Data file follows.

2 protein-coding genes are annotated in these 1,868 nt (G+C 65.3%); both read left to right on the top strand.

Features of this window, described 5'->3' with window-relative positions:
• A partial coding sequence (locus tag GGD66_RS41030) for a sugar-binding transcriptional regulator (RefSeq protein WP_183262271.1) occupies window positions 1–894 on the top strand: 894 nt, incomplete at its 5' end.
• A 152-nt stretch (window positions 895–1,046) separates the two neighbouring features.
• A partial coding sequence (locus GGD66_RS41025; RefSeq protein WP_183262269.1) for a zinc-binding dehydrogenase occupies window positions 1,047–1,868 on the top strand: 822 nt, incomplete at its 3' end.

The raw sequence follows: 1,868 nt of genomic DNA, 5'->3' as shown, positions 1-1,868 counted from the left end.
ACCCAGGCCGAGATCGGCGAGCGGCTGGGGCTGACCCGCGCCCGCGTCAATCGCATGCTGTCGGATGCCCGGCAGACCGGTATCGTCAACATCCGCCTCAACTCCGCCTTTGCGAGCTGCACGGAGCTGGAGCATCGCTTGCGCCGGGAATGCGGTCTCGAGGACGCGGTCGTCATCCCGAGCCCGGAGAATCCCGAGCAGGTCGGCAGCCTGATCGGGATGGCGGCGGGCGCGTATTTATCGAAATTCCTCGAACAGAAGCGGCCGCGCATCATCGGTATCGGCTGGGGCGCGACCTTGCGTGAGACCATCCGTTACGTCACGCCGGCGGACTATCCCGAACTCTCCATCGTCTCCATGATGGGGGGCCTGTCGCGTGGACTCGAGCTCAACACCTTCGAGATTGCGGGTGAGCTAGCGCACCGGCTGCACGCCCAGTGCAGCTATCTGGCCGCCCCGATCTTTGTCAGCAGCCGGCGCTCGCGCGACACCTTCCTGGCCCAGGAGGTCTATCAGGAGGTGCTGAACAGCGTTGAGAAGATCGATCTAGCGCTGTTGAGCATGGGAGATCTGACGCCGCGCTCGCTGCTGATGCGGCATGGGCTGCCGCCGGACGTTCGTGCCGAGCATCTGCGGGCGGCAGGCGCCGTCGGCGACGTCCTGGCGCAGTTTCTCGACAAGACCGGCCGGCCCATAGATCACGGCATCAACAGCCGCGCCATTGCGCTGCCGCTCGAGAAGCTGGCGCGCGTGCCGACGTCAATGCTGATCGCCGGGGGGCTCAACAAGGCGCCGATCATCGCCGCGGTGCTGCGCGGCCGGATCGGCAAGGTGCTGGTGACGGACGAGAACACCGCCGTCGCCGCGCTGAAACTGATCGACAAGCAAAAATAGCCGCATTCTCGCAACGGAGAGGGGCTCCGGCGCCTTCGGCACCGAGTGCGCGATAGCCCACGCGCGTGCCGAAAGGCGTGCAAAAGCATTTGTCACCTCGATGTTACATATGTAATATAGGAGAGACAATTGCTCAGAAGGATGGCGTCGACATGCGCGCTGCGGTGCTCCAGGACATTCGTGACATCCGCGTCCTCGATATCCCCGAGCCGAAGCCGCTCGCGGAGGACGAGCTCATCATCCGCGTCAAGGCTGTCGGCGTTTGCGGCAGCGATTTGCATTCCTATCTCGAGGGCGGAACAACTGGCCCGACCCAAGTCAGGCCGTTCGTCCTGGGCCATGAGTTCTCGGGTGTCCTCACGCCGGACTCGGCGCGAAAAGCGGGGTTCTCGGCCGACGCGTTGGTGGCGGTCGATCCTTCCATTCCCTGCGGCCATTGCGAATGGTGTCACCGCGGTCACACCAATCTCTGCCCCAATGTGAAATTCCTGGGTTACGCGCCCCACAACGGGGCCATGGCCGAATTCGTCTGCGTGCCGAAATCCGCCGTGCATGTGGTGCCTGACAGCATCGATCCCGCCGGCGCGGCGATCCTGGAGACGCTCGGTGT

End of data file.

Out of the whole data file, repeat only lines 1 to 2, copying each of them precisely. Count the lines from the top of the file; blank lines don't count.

2 protein-coding genes are annotated in these 1,868 nt (G+C 65.3%); both read left to right on the top strand.

Features of this window, described 5'->3' with window-relative positions: